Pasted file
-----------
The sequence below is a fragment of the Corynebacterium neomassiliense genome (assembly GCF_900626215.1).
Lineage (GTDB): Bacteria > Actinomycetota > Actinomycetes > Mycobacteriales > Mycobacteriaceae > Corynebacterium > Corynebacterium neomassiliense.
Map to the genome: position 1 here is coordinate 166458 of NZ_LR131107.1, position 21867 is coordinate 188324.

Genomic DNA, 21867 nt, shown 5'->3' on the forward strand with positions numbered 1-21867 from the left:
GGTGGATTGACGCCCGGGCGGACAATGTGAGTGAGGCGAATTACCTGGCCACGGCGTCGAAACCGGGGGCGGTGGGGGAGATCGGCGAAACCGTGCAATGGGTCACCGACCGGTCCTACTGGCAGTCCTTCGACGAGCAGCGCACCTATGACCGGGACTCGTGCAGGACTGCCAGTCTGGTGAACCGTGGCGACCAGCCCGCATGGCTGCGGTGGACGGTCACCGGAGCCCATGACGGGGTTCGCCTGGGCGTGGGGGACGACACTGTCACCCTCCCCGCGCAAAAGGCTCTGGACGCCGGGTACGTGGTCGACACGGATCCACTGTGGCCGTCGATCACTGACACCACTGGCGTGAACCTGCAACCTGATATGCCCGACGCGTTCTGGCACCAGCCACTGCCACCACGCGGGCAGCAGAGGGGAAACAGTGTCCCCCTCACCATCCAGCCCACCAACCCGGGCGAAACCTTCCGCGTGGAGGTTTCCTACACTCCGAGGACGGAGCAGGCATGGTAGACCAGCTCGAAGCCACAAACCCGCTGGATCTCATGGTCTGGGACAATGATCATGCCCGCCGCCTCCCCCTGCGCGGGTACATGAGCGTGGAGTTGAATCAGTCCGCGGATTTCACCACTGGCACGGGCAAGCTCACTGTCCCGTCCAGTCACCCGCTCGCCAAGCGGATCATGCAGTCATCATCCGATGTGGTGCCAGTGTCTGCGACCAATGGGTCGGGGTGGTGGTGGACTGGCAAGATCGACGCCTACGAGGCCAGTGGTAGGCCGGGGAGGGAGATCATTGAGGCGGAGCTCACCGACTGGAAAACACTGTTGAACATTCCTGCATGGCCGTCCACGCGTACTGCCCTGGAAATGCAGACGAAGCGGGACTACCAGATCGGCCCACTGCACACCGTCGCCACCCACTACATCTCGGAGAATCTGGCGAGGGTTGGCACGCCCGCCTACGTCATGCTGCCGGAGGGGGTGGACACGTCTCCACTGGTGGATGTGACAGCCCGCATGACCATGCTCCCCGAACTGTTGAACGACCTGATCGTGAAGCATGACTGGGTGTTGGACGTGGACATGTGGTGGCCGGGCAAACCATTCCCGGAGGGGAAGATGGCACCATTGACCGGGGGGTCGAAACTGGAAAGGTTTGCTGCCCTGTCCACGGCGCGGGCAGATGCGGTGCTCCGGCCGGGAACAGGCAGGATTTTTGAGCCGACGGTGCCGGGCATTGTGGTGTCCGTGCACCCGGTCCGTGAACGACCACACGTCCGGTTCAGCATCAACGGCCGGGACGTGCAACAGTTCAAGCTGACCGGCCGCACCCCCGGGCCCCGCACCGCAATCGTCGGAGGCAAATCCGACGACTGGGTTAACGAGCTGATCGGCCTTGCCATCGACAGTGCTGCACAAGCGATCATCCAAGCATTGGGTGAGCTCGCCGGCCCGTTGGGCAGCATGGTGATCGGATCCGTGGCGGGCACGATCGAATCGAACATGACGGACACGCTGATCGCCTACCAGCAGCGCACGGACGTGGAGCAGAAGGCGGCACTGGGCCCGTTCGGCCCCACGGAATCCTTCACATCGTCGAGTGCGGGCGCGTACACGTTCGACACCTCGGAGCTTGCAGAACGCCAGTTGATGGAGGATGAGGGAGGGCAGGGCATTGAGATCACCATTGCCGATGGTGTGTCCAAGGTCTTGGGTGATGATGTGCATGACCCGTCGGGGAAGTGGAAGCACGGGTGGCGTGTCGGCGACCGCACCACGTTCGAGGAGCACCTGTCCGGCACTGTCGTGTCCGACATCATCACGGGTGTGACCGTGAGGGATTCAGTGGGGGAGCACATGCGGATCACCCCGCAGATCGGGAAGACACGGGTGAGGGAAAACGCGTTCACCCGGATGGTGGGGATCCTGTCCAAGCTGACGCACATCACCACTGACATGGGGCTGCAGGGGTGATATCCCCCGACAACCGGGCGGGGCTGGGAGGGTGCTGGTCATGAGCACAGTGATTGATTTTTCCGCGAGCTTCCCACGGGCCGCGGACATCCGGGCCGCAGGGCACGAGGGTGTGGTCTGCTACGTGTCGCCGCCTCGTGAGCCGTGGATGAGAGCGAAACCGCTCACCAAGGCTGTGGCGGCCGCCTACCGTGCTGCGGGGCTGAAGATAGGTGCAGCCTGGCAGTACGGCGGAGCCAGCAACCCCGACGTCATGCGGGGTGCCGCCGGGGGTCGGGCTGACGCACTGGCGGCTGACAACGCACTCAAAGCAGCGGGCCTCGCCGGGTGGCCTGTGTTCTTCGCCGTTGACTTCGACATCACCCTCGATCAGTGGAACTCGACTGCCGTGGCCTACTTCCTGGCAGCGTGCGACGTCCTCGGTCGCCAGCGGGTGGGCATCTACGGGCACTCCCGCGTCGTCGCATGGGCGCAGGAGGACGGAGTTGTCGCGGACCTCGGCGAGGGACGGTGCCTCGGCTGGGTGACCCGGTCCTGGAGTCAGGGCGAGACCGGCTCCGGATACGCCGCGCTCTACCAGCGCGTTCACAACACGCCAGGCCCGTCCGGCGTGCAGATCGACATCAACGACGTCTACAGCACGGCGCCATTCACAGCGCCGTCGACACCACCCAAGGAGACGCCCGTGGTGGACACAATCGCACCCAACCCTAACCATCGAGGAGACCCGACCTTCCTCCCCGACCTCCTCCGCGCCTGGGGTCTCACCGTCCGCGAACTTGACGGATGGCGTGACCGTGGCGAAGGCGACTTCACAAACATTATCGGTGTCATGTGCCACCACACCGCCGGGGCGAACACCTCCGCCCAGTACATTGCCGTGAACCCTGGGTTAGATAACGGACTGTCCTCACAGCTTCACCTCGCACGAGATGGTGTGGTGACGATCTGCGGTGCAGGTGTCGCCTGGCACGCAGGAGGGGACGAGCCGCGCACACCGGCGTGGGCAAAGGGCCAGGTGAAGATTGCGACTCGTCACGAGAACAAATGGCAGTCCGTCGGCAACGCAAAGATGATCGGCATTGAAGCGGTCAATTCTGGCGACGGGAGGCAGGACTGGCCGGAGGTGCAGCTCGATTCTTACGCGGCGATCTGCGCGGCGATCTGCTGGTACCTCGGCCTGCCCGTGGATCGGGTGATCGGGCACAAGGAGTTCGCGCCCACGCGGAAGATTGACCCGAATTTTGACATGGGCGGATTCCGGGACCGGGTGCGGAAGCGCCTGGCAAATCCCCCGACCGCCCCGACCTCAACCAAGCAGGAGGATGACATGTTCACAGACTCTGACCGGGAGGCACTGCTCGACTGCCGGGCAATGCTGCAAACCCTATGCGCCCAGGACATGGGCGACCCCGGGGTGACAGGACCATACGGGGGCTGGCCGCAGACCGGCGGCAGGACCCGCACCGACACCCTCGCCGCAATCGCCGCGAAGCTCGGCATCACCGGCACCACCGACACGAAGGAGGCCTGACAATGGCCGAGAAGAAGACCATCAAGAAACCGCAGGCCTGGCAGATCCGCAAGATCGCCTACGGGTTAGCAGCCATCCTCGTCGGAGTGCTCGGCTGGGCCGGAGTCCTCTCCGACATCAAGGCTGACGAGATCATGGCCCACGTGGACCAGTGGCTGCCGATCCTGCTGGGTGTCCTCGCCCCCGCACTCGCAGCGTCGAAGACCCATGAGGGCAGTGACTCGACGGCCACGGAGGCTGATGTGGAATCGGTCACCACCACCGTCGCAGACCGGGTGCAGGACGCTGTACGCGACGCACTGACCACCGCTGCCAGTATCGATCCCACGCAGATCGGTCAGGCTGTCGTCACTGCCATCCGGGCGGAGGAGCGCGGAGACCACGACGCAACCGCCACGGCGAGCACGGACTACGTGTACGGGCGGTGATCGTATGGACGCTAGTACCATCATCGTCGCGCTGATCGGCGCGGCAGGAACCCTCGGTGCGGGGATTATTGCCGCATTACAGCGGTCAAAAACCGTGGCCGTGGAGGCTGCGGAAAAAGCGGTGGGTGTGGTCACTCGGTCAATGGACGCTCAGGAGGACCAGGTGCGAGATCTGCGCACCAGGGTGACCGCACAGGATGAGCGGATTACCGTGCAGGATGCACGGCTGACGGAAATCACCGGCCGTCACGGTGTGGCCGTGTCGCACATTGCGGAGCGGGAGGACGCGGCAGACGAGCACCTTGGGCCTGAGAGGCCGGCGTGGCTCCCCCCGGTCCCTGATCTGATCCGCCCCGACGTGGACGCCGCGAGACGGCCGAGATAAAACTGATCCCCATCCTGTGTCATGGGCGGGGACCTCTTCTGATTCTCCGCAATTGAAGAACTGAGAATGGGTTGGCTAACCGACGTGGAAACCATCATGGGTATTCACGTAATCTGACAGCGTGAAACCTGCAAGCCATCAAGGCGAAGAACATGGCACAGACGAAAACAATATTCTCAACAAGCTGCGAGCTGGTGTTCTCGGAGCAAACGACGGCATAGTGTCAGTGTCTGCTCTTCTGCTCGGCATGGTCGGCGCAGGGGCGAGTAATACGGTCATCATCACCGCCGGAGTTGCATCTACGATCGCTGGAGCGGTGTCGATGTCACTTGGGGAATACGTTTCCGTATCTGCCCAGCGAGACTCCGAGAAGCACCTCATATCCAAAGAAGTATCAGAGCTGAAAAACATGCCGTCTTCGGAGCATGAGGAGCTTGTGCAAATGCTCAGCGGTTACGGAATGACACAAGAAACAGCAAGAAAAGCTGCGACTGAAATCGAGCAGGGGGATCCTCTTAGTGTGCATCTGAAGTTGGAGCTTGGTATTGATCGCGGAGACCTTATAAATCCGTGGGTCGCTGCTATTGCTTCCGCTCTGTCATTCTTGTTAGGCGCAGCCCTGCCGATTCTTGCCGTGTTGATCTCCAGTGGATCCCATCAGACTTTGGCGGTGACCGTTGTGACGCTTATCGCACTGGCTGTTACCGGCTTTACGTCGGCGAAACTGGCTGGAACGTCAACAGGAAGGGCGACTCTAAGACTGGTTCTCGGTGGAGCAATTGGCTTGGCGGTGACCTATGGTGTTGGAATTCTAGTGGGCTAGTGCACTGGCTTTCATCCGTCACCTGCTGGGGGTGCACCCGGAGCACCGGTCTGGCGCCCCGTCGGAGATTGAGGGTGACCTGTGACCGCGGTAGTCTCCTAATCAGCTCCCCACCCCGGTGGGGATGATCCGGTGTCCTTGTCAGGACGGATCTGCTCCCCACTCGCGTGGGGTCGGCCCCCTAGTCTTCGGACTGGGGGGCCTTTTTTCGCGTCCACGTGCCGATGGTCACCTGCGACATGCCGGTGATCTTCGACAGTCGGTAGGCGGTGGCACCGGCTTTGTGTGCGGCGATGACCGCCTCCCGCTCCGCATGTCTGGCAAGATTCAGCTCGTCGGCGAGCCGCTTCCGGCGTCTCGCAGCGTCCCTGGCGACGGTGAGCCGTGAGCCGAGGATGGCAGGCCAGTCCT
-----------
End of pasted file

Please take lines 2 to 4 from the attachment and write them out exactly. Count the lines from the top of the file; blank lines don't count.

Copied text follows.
Lineage (GTDB): Bacteria > Actinomycetota > Actinomycetes > Mycobacteriales > Mycobacteriaceae > Corynebacterium > Corynebacterium neomassiliense.
Map to the genome: position 1 here is coordinate 166458 of NZ_LR131107.1, position 21867 is coordinate 188324.

Genomic DNA, 21867 nt, shown 5'->3' on the forward strand with positions numbered 1-21867 from the left: